Background: Postpartum haemorrhage (PPH) rates are increasing worldwide. The rate is particularly high in women undergoing an induced or augmented labour. In response to this, we altered our hospital's protocol for the management of the third stage of labour to recommend Syntometrine, in preference to oxytocin alone, for women being induced or augmented. We set out to assess the impact of the protocol change on the PPH rate. Materials and methods: A random sample of 1200 women who had a singleton, term vaginal birth before and after the protocol change was taken. Exclusion criteria were then applied to match PPH risk status. Using a quasi-experimental study design, PPH rates were compared between women who had received oxytocin or Syntometrine for third stage management. Results: Five hundred and forty-nine women received oxytocin prior to the protocol change and were compared with 333 women who received Syntometrine after protocol change. There was no difference in the PPH rate with respect to uterotonic used (P = 0.9). There was no evidence of an interaction between labour type, third stage uterotonic and PPH (P = 0.4). PPH rates were lowest for women who laboured spontaneously and received Syntometrine (19% oxytocin, 14% Syntometrine). The PPH rate was unchanged by uterotonic in women whose labour was augmented (34% for both). PPH was more common in women being induced who received Syntometrine (22% oxytocin, 27% Syntometrine). None of these differences were statistically significant. Conclusion: Compared to oxytocin, Syntometrine did not reduce the rate of PPH in women with augmented or induced labour. Other approaches to reducing PPH rates are required.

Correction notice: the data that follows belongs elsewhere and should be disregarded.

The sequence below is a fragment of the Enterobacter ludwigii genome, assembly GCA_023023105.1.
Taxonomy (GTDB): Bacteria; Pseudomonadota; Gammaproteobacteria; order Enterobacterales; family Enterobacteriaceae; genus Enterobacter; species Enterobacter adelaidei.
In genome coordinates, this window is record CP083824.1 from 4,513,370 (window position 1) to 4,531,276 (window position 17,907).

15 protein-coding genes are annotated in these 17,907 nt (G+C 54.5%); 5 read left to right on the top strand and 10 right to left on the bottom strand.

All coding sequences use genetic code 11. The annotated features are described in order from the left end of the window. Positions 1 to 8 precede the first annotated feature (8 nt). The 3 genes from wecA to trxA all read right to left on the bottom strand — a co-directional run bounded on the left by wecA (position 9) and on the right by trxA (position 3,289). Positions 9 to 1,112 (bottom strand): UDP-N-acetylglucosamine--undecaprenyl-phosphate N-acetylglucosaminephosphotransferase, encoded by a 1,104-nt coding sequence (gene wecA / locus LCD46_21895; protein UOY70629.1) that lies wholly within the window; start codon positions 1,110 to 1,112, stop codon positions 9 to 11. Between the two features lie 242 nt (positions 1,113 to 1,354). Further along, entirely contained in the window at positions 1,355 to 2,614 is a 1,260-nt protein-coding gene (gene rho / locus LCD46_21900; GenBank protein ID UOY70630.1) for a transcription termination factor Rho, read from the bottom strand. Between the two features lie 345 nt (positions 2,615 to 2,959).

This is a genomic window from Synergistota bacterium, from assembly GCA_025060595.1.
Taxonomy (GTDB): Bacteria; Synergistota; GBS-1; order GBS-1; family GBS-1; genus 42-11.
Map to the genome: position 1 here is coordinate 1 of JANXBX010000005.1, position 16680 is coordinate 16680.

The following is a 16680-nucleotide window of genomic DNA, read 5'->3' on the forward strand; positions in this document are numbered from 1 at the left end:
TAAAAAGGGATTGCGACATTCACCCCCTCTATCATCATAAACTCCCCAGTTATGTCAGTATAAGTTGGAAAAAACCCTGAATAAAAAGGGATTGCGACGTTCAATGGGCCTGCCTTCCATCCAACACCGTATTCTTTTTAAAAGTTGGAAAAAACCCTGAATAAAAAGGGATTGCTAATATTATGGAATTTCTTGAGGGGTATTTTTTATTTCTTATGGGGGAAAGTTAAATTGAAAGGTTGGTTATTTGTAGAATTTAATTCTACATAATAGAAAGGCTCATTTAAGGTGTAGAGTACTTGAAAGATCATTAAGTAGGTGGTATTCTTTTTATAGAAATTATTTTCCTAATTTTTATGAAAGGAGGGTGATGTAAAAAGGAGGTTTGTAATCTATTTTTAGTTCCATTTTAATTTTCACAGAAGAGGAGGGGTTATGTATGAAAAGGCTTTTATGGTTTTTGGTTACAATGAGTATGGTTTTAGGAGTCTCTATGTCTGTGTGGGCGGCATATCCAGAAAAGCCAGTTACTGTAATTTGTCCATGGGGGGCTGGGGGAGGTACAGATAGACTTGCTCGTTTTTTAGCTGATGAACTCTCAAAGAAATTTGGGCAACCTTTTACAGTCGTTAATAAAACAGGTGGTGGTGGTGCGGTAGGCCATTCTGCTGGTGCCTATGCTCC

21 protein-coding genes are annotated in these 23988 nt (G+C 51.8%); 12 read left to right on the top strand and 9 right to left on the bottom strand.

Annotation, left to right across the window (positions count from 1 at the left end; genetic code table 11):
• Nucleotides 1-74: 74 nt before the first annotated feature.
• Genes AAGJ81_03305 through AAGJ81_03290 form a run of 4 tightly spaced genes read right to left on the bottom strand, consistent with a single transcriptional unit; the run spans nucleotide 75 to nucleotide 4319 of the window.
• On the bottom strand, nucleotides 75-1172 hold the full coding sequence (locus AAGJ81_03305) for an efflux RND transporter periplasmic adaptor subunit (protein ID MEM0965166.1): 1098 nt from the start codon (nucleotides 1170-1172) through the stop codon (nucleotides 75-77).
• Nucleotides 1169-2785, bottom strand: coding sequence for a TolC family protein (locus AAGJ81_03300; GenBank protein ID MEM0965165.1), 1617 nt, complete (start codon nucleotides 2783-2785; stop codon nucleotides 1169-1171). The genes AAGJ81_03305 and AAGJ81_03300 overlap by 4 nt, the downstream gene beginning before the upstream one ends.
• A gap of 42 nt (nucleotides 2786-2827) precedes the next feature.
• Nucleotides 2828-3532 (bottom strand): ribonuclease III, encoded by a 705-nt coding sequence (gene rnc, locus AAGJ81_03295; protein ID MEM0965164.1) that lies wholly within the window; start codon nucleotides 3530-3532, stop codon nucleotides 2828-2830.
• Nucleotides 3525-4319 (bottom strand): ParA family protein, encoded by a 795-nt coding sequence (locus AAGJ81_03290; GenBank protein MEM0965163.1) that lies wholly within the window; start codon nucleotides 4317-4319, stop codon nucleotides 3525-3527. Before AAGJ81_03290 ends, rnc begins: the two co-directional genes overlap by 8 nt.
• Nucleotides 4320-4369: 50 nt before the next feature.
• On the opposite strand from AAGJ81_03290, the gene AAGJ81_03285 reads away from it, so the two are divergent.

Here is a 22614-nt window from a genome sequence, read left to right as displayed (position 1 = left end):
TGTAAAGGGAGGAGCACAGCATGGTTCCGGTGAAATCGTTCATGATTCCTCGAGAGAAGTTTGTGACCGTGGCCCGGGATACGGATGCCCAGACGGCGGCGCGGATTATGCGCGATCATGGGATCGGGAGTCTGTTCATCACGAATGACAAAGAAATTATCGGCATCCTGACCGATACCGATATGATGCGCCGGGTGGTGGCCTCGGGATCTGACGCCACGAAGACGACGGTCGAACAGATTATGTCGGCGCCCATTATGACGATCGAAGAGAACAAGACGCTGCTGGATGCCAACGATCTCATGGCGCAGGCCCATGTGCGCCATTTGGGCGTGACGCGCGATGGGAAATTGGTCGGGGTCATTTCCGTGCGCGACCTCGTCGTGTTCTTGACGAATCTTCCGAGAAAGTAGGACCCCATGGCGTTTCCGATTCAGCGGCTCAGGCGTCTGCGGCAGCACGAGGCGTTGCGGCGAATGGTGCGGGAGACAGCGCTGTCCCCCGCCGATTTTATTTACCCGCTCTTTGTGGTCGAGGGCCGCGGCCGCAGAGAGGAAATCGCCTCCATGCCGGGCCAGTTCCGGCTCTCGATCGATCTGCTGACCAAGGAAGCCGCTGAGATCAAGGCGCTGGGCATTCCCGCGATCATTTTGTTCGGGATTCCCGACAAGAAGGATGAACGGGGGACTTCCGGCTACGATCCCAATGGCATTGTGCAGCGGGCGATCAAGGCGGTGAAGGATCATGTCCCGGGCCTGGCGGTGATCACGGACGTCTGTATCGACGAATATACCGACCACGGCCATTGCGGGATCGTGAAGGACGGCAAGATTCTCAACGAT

|Number of pages||5|
|Journal||Australian and New Zealand Journal of Obstetrics and Gynaecology|
|Publication status||Published - Jun 2017|
- Postpartum haemorrhage
- Third stage